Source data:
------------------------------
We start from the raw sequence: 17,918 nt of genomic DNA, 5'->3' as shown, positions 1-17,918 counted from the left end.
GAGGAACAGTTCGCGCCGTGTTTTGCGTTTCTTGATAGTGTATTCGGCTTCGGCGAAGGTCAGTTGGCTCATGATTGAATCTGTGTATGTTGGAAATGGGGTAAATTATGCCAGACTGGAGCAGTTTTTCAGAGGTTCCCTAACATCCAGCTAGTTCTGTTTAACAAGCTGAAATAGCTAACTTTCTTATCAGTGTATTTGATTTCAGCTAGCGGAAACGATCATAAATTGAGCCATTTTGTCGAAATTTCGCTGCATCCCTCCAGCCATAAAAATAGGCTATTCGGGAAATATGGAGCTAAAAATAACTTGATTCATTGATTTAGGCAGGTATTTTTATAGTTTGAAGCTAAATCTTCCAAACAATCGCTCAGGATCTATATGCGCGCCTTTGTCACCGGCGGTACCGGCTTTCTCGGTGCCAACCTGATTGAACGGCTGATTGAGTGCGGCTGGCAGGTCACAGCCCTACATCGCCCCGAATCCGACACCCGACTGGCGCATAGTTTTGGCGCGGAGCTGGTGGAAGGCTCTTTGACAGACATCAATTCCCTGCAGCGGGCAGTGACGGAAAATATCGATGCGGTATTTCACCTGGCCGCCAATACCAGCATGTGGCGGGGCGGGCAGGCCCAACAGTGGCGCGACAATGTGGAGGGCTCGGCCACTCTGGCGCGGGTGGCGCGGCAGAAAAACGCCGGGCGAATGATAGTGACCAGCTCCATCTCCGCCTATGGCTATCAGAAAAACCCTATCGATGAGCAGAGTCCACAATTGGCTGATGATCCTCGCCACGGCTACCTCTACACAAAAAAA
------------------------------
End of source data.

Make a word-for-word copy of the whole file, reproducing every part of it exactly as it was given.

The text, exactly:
We start from the raw sequence: 17,918 nt of genomic DNA, 5'->3' as shown, positions 1-17,918 counted from the left end.
GAGGAACAGTTCGCGCCGTGTTTTGCGTTTCTTGATAGTGTATTCGGCTTCGGCGAAGGTCAGTTGGCTCATGATTGAATCTGTGTATGTTGGAAATGGGGTAAATTATGCCAGACTGGAGCAGTTTTTCAGAGGTTCCCTAACATCCAGCTAGTTCTGTTTAACAAGCTGAAATAGCTAACTTTCTTATCAGTGTATTTGATTTCAGCTAGCGGAAACGATCATAAATTGAGCCATTTTGTCGAAATTTCGCTGCATCCCTCCAGCCATAAAAATAGGCTATTCGGGAAATATGGAGCTAAAAATAACTTGATTCATTGATTTAGGCAGGTATTTTTATAGTTTGAAGCTAAATCTTCCAAACAATCGCTCAGGATCTATATGCGCGCCTTTGTCACCGGCGGTACCGGCTTTCTCGGTGCCAACCTGATTGAACGGCTGATTGAGTGCGGCTGGCAGGTCACAGCCCTACATCGCCCCGAATCCGACACCCGACTGGCGCATAGTTTTGGCGCGGAGCTGGTGGAAGGCTCTTTGACAGACATCAATTCCCTGCAGCGGGCAGTGACGGAAAATATCGATGCGGTATTTCACCTGGCCGCCAATACCAGCATGTGGCGGGGCGGGCAGGCCCAACAGTGGCGCGACAATGTGGAGGGCTCGGCCACTCTGGCGCGGGTGGCGCGGCAGAAAAACGCCGGGCGAATGATAGTGACCAGCTCCATCTCCGCCTATGGCTATCAGAAAAACCCTATCGATGAGCAGAGTCCACAATTGGCTGATGATCCTCGCCACGGCTACCTCTACACAAAAAAA